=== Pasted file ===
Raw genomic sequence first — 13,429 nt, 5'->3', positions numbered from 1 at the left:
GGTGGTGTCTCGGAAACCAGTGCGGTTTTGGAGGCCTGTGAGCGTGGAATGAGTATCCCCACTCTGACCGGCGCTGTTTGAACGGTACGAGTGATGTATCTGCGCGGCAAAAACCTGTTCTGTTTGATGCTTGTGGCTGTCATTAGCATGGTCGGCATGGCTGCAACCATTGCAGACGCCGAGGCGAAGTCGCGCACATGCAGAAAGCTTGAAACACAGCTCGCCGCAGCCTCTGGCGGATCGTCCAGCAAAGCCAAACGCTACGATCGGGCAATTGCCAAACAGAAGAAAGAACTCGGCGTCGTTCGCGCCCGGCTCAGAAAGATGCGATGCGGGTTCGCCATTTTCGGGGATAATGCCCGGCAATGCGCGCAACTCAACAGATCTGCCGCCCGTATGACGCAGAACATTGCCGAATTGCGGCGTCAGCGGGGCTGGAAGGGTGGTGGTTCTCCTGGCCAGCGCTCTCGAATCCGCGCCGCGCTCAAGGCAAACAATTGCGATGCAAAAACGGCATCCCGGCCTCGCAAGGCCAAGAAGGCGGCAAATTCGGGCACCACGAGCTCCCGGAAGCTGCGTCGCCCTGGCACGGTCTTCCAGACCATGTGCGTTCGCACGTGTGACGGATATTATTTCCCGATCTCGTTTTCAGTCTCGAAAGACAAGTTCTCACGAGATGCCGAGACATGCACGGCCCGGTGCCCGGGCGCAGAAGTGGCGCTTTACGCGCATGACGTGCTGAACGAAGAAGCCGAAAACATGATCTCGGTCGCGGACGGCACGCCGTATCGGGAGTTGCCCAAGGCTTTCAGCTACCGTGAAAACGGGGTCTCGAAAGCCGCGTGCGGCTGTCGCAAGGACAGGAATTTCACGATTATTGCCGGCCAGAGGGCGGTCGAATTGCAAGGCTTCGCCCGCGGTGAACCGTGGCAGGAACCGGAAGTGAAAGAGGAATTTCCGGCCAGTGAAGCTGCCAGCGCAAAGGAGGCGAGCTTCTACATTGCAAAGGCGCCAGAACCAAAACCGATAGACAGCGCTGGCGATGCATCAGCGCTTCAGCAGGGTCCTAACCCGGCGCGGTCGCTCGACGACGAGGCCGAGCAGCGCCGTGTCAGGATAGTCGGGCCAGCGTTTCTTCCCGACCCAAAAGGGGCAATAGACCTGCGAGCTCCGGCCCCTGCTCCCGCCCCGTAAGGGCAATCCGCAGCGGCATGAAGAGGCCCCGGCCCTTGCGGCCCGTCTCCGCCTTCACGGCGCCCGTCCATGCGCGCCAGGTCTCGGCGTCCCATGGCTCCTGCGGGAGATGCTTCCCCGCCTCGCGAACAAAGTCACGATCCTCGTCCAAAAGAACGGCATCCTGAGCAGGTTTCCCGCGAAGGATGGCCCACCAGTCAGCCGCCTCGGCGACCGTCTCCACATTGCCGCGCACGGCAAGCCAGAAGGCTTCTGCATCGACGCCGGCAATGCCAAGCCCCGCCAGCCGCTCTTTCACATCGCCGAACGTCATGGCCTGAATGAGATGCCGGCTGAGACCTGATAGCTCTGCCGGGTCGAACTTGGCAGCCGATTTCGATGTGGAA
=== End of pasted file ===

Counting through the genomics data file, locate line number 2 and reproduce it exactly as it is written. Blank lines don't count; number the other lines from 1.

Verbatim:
GGTGGTGTCTCGGAAACCAGTGCGGTTTTGGAGGCCTGTGAGCGTGGAATGAGTATCCCCACTCTGACCGGCGCTGTTTGAACGGTACGAGTGATGTATCTGCGCGGCAAAAACCTGTTCTGTTTGATGCTTGTGGCTGTCATTAGCATGGTCGGCATGGCTGCAACCATTGCAGACGCCGAGGCGAAGTCGCGCACATGCAGAAAGCTTGAAACACAGCTCGCCGCAGCCTCTGGCGGATCGTCCAGCAAAGCCAAACGCTACGATCGGGCAATTGCCAAACAGAAGAAAGAACTCGGCGTCGTTCGCGCCCGGCTCAGAAAGATGCGATGCGGGTTCGCCATTTTCGGGGATAATGCCCGGCAATGCGCGCAACTCAACAGATCTGCCGCCCGTATGACGCAGAACATTGCCGAATTGCGGCGTCAGCGGGGCTGGAAGGGTGGTGGTTCTCCTGGCCAGCGCTCTCGAATCCGCGCCGCGCTCAAGGCAAACAATTGCGATGCAAAAACGGCATCCCGGCCTCGCAAGGCCAAGAAGGCGGCAAATTCGGGCACCACGAGCTCCCGGAAGCTGCGTCGCCCTGGCACGGTCTTCCAGACCATGTGCGTTCGCACGTGTGACGGATATTATTTCCCGATCTCGTTTTCAGTCTCGAAAGACAAGTTCTCACGAGATGCCGAGACATGCACGGCCCGGTGCCCGGGCGCAGAAGTGGCGCTTTACGCGCATGACGTGCTGAACGAAGAAGCCGAAAACATGATCTCGGTCGCGGACGGCACGCCGTATCGGGAGTTGCCCAAGGCTTTCAGCTACCGTGAAAACGGGGTCTCGAAAGCCGCGTGCGGCTGTCGCAAGGACAGGAATTTCACGATTATTGCCGGCCAGAGGGCGGTCGAATTGCAAGGCTTCGCCCGCGGTGAACCGTGGCAGGAACCGGAAGTGAAAGAGGAATTTCCGGCCAGTGAAGCTGCCAGCGCAAAGGAGGCGAGCTTCTACATTGCAAAGGCGCCAGAACCAAAACCGATAGACAGCGCTGGCGATGCATCAGCGCTTCAGCAGGGTCCTAACCCGGCGCGGTCGCTCGACGACGAGGCCGAGCAGCGCCGTGTCAGGATAGTCGGGCCAGCGTTTCTTCCCGACCCAAAAGGGGCAATAGACCTGCGAGCTCCGGCCCCTGCTCCCGCCCCGTAAGGGCAATCCGCAGCGGCATGAAGAGGCCCCGGCCCTTGCGGCCCGTCTCCGCCTTCACGGCGCCCGTCCATGCGCGCCAGGTCTCGGCGTCCCATGGCTCCTGCGGGAGATGCTTCCCCGCCTCGCGAACAAAGTCACGATCCTCGTCCAAAAGAACGGCATCCTGAGCAGGTTTCCCGCGAAGGATGGCCCACCAGTCAGCCGCCTCGGCGACCGTCTCCACATTGCCGCGCACGGCAAGCCAGAAGGCTTCTGCATCGACGCCGGCAATGCCAAGCCCCGCCAGCCGCTCTTTCACATCGCCGAACGTCATGGCCTGAATGAGATGCCGGCTGAGACCTGATAGCTCTGCCGGGTCGAACTTGGCAGCCGATTTCGATGTGGAA